On a recent episode of Your Hope-Filled Perspective podcast, I chatted with Jodie Niznik about how to meditate on the word of God. If you missed that episode, you can listen here: How to Meditate on the Word of God | Benefits of Meditation – Episode 223.
Meditation can reduce stress, clarify thinking, and even curb depression and beyond. Numerous studies affirm the positive impact of meditation on our brains and general health. Yet, as a Christian, you may have wondered, is meditation biblical? Read more as Jodie shares the biblical basis for meditation.
Is Meditation Biblical?
By Jodie Niznik
You’ve likely heard meditation can reduce stress, clarify thinking, and even curb depression and beyond. It seems like every week a new study is released that affirms the positive impact of meditation on our brains and general health.
Yet, as a Christian, perhaps you’ve also heard to proceed with caution. Not long ago, a well-meaning Bible teacher emphatically stated that I should avoid meditation as it was from the devil. Yikes. That gave me pause. And sent me to Scripture to discover if this was true.
What I discovered is that meditation is actually biblical. God created meditation and invites us to practice meditating. Many verses affirm this truth, but here are two for us to consider:
Blessed is the one … whose delight is in the law of the LORD,
and who meditates on his law day and night.
That person is like a tree planted by streams of water,
which yields its fruit in season and whose leaf does not wither—
whatever they do prospers. (Psalm 1:2-3, NIV)
Finally, brothers and sisters, whatever is true, whatever is noble,
whatever is right, whatever is pure, whatever is lovely,
whatever is admirable—
if anything is excellent or praiseworthy—
think about such things. (Philippians 4:8, NIV)
Psalm 1 invites us to meditate on God’s Word and promises that when we do, we become like a firmly rooted tree that yields fruit and won’t wither. What a beautiful promise. And Philippians 4:6-9 reminds us that meditating on the good and true things of God brings us deep and abiding peace. Yes, please. We all need more of this!
This is the type of meditation God created our brains to need and medical science is repeatedly affirming. The teacher that warned me to steer clear of meditating was likely not considering biblical meditation. She was probably thinking of Eastern meditation that aims to empty our minds. The truth is – anything good can be distorted. This is a tried-and-true tactic of the enemy. Meditation is no exception. But biblical meditation, which aims to focus our mind on God’s truth, is not just a good idea; it’s God’s idea.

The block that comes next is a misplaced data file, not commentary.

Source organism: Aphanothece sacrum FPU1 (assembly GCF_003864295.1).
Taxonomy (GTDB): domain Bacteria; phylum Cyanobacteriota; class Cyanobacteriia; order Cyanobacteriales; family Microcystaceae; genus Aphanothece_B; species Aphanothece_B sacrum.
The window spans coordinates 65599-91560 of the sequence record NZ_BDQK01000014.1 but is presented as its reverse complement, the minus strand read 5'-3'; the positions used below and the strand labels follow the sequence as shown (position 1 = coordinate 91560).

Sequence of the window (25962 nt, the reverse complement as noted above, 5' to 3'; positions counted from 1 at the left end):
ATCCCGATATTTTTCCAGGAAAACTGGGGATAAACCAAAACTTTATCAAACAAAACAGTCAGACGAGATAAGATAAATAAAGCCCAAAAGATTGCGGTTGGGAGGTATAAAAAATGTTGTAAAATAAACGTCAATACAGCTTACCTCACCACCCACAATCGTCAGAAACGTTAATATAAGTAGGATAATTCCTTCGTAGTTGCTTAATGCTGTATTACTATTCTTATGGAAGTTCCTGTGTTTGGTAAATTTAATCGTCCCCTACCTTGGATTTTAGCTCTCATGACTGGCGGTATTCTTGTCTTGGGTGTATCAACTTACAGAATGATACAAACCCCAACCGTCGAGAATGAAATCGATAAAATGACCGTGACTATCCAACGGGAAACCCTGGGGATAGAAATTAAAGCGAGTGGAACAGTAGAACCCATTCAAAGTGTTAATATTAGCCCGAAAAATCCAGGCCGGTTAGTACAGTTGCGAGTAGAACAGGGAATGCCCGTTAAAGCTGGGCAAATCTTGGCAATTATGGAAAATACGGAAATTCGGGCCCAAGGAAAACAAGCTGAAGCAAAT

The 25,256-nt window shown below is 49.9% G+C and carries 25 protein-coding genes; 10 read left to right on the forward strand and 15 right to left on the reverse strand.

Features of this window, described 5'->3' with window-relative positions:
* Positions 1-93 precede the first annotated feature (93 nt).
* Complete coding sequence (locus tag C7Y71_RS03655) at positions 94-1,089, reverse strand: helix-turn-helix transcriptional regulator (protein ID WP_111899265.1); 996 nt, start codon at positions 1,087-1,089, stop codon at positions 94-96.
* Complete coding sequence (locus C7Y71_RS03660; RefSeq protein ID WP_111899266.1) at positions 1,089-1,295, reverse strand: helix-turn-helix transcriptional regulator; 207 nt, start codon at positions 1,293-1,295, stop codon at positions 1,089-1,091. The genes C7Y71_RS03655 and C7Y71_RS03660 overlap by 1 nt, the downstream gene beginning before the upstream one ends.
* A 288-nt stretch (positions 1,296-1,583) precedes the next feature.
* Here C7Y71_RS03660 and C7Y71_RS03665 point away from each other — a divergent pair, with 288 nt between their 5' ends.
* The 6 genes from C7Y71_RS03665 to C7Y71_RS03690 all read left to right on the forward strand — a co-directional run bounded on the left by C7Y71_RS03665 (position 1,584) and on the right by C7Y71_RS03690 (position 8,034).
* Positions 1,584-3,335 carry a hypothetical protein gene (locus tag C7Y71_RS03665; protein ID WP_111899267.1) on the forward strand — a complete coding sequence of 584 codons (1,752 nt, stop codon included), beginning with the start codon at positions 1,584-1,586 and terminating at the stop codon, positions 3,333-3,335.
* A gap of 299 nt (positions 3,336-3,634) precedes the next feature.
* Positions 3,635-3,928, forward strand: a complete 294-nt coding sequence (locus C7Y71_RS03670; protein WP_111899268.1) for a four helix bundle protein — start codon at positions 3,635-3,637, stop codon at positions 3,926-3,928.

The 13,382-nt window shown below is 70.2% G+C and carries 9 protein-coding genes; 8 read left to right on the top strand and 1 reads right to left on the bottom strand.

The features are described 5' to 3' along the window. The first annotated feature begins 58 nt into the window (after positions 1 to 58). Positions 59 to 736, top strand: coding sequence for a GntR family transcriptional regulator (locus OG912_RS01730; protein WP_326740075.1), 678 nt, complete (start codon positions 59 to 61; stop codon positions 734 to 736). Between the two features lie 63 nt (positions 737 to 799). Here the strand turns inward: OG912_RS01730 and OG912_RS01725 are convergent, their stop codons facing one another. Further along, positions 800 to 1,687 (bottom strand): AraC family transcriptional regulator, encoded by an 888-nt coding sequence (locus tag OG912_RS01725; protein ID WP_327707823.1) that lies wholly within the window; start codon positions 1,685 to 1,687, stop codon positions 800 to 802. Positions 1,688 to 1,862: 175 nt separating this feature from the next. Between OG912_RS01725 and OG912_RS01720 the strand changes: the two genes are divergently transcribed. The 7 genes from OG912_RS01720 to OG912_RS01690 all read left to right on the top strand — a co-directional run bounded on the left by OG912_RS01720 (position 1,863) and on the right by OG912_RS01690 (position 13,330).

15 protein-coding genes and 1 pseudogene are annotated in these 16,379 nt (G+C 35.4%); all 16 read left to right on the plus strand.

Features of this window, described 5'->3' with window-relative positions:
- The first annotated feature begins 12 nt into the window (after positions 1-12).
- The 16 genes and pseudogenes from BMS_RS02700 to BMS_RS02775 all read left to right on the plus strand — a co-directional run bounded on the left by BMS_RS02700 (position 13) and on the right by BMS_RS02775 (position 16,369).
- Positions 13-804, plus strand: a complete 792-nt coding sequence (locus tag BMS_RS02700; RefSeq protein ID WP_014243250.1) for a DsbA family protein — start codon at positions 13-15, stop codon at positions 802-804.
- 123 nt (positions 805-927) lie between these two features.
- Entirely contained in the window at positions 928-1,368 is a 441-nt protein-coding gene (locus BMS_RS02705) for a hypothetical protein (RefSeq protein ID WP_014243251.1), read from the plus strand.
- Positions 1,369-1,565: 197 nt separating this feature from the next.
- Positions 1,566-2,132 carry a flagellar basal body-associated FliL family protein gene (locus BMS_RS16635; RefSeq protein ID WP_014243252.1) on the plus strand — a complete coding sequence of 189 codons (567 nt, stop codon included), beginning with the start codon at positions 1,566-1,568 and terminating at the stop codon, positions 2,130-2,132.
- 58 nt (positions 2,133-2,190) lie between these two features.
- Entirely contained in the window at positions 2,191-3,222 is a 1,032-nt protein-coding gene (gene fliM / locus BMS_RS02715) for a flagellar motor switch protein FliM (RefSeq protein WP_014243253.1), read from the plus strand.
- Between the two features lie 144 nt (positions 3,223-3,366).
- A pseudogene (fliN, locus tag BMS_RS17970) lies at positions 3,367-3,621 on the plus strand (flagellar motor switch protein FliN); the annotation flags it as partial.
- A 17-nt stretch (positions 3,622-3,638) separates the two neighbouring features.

If you’re struggling with fear and anxiety or want to hear more from the Lord, try meditating. One meditation method I love is called Lectio Divina, which is Latin for Sacred Reading. It takes a short passage of Scripture and reads it four times – each with a slightly different purpose. The aim is to invite the Holy Spirit to bring God’s Word to life and help us apply it. (Hebrews 4:12)
I love the practice of Lectio Divina because it helps me create space to hear from God. And more often than not, God has something he wants to talk to me about. But even if I don’t feel like God has something specific for me, dwelling on His Word is always filling and restful.
God wants a deep and abiding relationship with you. He wants you to experience his peace. And he wants you to know his truth. Meditation is one tool that can help. Give it a try. It may transform your life as it has mine.
What has your experience been with meditation? We’d love to hear in the comments below.
Note: If you’re ready to try meditating using the Lectio Divina method, I’d love to suggest my Scripture meditation podcast. Every Monday, I release a new guided meditation where I read God’s Word and give you space to listen, notice, and pray. You can find it on your favorite podcast platform by searching So Much More: Creating Space for God.
About Jodie Niznik
Jodie Niznik has served in various roles in vocational ministry for more than twelve years, including Pastor to Women. Her calling and passion is to equip people to create space for God in their lives and take another step in their journey with Jesus. She does this through writing, teaching, and her Scripture meditation podcast. Jodie has been married to Tim for over twenty-five years. They have two adult daughters, Taylor and Billie, and a very poorly trained Yorkie-poo. Jodie loves a great adventure, especially in the mountains, and so frequently laments that the Lord has called them to live in hot and flat Dallas. However, she does love the community around her, so this seems to make up for the lack of cool mountain air. She also loves a great cup of coffee, is a pencil snob, and during the pandemic discovered she had a green thumb. You will frequently find her in her office drinking said coffee, staring in awe at her growing plants, or journaling prayers with one of her favorite pencils.